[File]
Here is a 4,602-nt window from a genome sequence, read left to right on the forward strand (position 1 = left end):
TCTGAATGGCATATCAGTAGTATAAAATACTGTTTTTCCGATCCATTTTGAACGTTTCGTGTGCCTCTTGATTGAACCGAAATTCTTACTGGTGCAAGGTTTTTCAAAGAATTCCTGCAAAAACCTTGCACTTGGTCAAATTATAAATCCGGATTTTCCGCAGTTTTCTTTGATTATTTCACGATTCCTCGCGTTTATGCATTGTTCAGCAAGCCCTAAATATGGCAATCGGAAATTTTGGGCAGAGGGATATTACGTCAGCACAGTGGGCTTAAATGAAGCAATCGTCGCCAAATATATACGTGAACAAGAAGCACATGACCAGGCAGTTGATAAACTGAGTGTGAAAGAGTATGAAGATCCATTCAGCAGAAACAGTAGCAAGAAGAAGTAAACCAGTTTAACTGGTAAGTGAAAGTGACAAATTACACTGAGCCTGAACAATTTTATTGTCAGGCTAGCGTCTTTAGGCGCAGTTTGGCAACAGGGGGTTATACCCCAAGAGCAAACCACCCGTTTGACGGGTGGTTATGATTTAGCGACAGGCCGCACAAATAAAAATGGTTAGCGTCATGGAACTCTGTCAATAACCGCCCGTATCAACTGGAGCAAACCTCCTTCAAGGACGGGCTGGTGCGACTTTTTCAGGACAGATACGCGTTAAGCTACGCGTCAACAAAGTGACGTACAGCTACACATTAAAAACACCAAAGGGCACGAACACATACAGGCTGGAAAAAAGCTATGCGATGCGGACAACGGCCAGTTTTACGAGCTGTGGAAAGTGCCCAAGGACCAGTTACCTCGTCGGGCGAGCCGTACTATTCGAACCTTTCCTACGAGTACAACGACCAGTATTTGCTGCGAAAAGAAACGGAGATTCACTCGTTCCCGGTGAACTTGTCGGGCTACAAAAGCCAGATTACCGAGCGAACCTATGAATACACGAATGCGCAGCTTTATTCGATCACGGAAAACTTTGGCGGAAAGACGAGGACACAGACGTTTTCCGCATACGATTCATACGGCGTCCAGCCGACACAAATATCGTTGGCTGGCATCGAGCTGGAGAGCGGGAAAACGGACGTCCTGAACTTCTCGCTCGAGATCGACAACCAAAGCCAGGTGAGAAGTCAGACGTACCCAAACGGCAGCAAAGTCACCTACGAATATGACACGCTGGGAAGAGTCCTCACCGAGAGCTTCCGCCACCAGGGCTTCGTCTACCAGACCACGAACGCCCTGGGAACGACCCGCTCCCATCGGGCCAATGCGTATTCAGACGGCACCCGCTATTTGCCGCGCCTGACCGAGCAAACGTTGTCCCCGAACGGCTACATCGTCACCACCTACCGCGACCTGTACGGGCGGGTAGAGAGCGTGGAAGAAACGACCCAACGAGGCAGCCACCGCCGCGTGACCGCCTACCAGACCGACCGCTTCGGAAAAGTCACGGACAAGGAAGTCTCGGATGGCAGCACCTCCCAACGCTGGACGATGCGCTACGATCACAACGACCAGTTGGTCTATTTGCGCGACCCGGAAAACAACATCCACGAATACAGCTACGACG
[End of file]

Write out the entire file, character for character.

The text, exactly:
Here is a 4,602-nt window from a genome sequence, read left to right on the forward strand (position 1 = left end):
TCTGAATGGCATATCAGTAGTATAAAATACTGTTTTTCCGATCCATTTTGAACGTTTCGTGTGCCTCTTGATTGAACCGAAATTCTTACTGGTGCAAGGTTTTTCAAAGAATTCCTGCAAAAACCTTGCACTTGGTCAAATTATAAATCCGGATTTTCCGCAGTTTTCTTTGATTATTTCACGATTCCTCGCGTTTATGCATTGTTCAGCAAGCCCTAAATATGGCAATCGGAAATTTTGGGCAGAGGGATATTACGTCAGCACAGTGGGCTTAAATGAAGCAATCGTCGCCAAATATATACGTGAACAAGAAGCACATGACCAGGCAGTTGATAAACTGAGTGTGAAAGAGTATGAAGATCCATTCAGCAGAAACAGTAGCAAGAAGAAGTAAACCAGTTTAACTGGTAAGTGAAAGTGACAAATTACACTGAGCCTGAACAATTTTATTGTCAGGCTAGCGTCTTTAGGCGCAGTTTGGCAACAGGGGGTTATACCCCAAGAGCAAACCACCCGTTTGACGGGTGGTTATGATTTAGCGACAGGCCGCACAAATAAAAATGGTTAGCGTCATGGAACTCTGTCAATAACCGCCCGTATCAACTGGAGCAAACCTCCTTCAAGGACGGGCTGGTGCGACTTTTTCAGGACAGATACGCGTTAAGCTACGCGTCAACAAAGTGACGTACAGCTACACATTAAAAACACCAAAGGGCACGAACACATACAGGCTGGAAAAAAGCTATGCGATGCGGACAACGGCCAGTTTTACGAGCTGTGGAAAGTGCCCAAGGACCAGTTACCTCGTCGGGCGAGCCGTACTATTCGAACCTTTCCTACGAGTACAACGACCAGTATTTGCTGCGAAAAGAAACGGAGATTCACTCGTTCCCGGTGAACTTGTCGGGCTACAAAAGCCAGATTACCGAGCGAACCTATGAATACACGAATGCGCAGCTTTATTCGATCACGGAAAACTTTGGCGGAAAGACGAGGACACAGACGTTTTCCGCATACGATTCATACGGCGTCCAGCCGACACAAATATCGTTGGCTGGCATCGAGCTGGAGAGCGGGAAAACGGACGTCCTGAACTTCTCGCTCGAGATCGACAACCAAAGCCAGGTGAGAAGTCAGACGTACCCAAACGGCAGCAAAGTCACCTACGAATATGACACGCTGGGAAGAGTCCTCACCGAGAGCTTCCGCCACCAGGGCTTCGTCTACCAGACCACGAACGCCCTGGGAACGACCCGCTCCCATCGGGCCAATGCGTATTCAGACGGCACCCGCTATTTGCCGCGCCTGACCGAGCAAACGTTGTCCCCGAACGGCTACATCGTCACCACCTACCGCGACCTGTACGGGCGGGTAGAGAGCGTGGAAGAAACGACCCAACGAGGCAGCCACCGCCGCGTGACCGCCTACCAGACCGACCGCTTCGGAAAAGTCACGGACAAGGAAGTCTCGGATGGCAGCACCTCCCAACGCTGGACGATGCGCTACGATCACAACGACCAGTTGGTCTATTTGCGCGACCCGGAAAACAACATCCACGAATACAGCTACGACG